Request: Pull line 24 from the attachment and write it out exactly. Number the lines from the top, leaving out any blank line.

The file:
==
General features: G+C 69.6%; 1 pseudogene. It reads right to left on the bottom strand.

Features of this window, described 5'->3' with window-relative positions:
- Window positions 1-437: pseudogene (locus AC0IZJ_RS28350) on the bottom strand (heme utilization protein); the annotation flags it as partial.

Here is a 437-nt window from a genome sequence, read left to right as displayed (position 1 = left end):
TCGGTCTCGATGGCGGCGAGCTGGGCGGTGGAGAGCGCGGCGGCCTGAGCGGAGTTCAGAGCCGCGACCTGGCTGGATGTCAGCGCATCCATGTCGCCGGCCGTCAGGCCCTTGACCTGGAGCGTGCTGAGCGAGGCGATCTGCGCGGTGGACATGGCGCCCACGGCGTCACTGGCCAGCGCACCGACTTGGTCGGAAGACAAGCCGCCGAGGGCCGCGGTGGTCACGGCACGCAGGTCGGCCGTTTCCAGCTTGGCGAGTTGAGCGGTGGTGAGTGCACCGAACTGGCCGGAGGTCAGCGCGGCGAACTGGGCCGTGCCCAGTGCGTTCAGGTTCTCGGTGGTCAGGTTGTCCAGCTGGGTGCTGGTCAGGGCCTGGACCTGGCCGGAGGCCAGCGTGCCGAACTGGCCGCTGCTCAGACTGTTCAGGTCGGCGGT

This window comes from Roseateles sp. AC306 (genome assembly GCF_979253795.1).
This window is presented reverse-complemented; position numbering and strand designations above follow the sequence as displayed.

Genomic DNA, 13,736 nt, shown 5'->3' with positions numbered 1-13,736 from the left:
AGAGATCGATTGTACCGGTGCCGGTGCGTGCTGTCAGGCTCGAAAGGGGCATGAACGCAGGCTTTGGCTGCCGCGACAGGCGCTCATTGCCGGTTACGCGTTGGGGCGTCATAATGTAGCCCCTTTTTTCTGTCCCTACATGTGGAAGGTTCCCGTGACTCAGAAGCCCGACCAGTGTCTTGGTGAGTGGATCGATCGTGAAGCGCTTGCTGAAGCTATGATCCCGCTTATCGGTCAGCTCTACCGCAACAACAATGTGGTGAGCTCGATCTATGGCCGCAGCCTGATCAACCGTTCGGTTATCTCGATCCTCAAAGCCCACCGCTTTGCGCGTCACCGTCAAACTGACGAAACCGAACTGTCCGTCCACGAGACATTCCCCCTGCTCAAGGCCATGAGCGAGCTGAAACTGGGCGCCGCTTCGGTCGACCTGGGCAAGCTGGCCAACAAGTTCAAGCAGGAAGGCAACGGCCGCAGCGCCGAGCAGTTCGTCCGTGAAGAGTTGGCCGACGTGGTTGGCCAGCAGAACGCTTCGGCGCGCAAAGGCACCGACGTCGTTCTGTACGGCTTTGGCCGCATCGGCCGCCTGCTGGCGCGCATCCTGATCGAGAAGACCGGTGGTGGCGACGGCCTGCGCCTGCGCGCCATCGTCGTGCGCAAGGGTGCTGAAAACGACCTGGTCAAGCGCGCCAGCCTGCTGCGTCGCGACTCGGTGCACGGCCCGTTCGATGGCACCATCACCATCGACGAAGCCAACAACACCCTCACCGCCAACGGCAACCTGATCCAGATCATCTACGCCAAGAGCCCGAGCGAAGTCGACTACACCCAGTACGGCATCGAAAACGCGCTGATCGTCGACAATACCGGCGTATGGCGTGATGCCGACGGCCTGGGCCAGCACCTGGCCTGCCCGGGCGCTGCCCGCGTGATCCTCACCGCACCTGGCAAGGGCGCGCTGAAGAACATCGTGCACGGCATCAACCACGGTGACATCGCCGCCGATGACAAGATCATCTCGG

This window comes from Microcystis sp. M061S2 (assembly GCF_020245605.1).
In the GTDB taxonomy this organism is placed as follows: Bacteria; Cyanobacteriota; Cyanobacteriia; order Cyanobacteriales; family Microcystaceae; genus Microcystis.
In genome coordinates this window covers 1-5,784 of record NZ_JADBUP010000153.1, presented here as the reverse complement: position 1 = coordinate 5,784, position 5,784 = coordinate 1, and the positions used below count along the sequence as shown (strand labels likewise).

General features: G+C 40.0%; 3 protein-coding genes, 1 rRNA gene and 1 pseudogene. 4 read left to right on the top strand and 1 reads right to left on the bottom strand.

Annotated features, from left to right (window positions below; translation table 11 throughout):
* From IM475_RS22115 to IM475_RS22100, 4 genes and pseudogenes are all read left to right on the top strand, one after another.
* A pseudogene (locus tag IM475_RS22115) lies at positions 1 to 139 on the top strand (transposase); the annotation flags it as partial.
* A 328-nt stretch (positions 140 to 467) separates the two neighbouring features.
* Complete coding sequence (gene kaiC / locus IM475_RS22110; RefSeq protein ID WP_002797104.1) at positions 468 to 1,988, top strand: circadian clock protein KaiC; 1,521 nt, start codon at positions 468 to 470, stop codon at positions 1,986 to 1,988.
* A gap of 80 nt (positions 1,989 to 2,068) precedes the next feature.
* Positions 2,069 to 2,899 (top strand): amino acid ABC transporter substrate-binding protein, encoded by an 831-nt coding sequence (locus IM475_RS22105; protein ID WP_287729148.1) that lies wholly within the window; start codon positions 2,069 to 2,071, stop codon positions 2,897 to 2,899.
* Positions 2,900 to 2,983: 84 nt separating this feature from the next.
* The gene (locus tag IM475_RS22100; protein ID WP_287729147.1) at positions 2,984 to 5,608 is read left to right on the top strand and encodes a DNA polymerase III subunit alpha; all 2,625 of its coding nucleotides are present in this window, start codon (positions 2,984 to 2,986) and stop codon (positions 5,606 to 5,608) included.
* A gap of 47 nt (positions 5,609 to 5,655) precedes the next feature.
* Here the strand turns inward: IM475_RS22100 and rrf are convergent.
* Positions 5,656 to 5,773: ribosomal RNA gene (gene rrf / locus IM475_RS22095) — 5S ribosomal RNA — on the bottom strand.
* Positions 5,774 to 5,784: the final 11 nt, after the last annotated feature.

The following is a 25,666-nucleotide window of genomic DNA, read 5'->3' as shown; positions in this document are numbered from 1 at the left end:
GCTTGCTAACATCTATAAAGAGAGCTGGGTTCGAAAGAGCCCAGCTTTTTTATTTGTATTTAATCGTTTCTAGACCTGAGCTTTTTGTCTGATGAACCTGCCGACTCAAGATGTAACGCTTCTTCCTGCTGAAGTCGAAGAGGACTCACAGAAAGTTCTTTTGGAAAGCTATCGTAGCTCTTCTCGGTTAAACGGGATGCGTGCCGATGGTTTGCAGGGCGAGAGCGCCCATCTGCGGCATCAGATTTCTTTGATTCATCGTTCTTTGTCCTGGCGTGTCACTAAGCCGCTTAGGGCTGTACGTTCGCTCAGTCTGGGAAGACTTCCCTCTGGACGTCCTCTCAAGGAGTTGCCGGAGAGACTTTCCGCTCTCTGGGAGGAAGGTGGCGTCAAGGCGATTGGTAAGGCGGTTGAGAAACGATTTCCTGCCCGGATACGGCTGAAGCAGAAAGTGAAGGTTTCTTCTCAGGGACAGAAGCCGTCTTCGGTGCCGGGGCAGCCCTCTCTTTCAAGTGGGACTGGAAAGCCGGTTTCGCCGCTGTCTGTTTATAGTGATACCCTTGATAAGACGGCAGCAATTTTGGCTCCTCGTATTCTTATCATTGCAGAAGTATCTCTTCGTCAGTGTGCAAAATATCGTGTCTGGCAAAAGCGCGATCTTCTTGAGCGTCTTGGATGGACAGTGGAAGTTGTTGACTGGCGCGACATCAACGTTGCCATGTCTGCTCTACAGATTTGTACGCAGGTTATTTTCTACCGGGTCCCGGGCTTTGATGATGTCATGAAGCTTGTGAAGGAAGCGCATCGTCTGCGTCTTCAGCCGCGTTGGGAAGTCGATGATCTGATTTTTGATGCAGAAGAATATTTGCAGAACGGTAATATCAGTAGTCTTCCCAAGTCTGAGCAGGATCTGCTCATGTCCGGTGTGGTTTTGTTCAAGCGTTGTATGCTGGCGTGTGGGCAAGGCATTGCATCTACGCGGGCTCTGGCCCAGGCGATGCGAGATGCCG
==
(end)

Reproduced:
* Here the strand turns inward: IM475_RS22100 and rrf are convergent.